science
Scientists Discover Trove of Volcanoes Hidden Beneath Antarctic Ice Sheet

Scientists have identified nearly 100 previously unknown volcanoes in West Antarctica, which, in addition to the 47 already known to exist in the region, makes it one of the largest concentration of volcanoes in the world. Read More >>

science
Science Reveals the Secret to Ancient Rome’s Indestructible Concrete

Roman concrete is famous for its durability, lasting for thousands of years and seemingly stronger with each passing year. New research has uncovered the chemical processes responsible for the sturdiness of this ancient building material — a finding that could inspire modern engineers to revive this forgotten technique. Read More >>

science
Hundreds of Giant Seafloor Craters Produced By Explosive Methane Farts

Researchers working in the Barents Sea have discovered hundreds of craters on the Arctic Sea floor, some measuring over a kilometre in width. These craters, which date back to the end of the last Ice Age, were formed when large reserves of methane exploded in the wake of retreating ice sheets. Because methane is a potent greenhouse gas, this discovery is a potential warning of things to come in our warming world. Read More >>

science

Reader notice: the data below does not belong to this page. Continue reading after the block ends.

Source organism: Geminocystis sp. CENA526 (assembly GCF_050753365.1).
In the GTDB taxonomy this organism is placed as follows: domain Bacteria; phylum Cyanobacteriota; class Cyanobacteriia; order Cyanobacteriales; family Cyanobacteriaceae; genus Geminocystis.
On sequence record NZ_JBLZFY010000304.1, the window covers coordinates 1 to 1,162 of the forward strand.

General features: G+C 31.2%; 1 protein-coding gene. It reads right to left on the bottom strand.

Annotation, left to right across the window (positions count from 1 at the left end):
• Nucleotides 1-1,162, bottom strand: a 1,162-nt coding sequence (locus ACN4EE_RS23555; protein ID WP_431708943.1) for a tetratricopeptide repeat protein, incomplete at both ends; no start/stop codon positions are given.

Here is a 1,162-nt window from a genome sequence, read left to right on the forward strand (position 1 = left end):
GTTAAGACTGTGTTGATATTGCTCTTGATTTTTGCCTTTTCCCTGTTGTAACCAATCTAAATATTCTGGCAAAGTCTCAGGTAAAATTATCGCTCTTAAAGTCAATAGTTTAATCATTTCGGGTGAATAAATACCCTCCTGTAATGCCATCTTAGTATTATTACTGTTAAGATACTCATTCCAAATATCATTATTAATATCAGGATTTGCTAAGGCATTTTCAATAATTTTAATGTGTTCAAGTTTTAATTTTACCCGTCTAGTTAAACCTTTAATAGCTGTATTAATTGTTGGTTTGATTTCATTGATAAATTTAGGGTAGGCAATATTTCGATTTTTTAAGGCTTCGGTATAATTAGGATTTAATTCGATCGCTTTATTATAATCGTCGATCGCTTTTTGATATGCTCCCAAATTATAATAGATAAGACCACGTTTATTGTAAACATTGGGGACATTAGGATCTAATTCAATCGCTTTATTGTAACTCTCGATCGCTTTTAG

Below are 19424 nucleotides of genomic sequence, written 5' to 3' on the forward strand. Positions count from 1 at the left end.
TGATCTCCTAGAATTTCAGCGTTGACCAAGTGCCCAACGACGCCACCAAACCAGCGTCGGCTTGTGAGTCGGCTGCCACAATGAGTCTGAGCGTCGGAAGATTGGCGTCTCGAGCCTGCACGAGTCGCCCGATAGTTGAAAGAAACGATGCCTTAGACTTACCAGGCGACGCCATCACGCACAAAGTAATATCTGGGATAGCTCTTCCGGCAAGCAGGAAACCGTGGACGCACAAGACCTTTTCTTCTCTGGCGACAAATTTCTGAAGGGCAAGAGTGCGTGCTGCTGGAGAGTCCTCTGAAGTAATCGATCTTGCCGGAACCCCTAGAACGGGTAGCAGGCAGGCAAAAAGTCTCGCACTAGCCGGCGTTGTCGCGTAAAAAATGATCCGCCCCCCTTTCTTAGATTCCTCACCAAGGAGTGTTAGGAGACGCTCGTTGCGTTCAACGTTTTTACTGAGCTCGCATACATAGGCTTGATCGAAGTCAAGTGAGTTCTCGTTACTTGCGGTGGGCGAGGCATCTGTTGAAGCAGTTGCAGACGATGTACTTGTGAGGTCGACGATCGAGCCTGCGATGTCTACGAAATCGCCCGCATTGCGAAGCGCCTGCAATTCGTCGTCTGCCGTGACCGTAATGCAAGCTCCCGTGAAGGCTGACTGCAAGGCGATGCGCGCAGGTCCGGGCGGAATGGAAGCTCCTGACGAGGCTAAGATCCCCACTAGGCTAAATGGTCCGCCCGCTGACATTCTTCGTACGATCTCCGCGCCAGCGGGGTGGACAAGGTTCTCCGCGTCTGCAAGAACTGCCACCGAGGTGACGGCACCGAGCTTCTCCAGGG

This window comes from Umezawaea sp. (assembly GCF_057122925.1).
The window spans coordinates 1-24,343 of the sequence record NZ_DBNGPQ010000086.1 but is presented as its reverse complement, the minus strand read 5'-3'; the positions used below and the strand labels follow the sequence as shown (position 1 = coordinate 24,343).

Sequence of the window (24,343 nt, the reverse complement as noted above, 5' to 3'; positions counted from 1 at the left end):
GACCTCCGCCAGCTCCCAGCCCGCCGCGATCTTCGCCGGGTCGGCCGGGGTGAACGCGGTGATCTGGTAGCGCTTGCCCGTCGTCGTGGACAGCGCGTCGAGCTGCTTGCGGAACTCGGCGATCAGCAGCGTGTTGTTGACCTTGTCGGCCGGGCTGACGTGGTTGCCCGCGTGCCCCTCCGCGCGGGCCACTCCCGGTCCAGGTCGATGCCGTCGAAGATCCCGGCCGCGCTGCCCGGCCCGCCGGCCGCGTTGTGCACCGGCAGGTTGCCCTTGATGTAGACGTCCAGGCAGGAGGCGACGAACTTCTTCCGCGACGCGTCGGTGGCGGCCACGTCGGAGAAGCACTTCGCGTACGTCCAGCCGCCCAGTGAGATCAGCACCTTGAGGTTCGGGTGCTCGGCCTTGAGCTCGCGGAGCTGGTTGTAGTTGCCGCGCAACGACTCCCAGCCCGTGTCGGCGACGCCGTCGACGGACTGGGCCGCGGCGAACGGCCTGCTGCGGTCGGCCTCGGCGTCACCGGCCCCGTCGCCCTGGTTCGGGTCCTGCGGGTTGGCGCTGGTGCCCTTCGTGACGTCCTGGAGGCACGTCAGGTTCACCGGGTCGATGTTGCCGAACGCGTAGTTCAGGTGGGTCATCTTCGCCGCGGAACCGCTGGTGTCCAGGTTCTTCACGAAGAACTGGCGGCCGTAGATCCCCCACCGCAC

How Does a 110-Million-Year-Old Dinosaur Still Have Its Skin?

An arresting image of a “mummified” dinosaur went viral this weekend after National Geographic broke the story of the 110-million-year-old armoured plant-eater, a newfound species of nodosaur whose exquisite remains are now on display in the Royal Tyrrell Museum in Alberta, Canada. Read More >>

science
The Original Brexit Was Probably Far More Catastrophic

Britain’s geographical isolation is one of the cornerstones of its identity which, combined with nationalist fervour, probably played at least some role in the our recent decision to depart from the European Union. But when the Isles first split from the rest of Europe hundreds of thousands years ago, things were considerably more violent. Read More >>

food
Our Greatest Geological Discovery Is This Chocolate Boulder With Edible Geodes Inside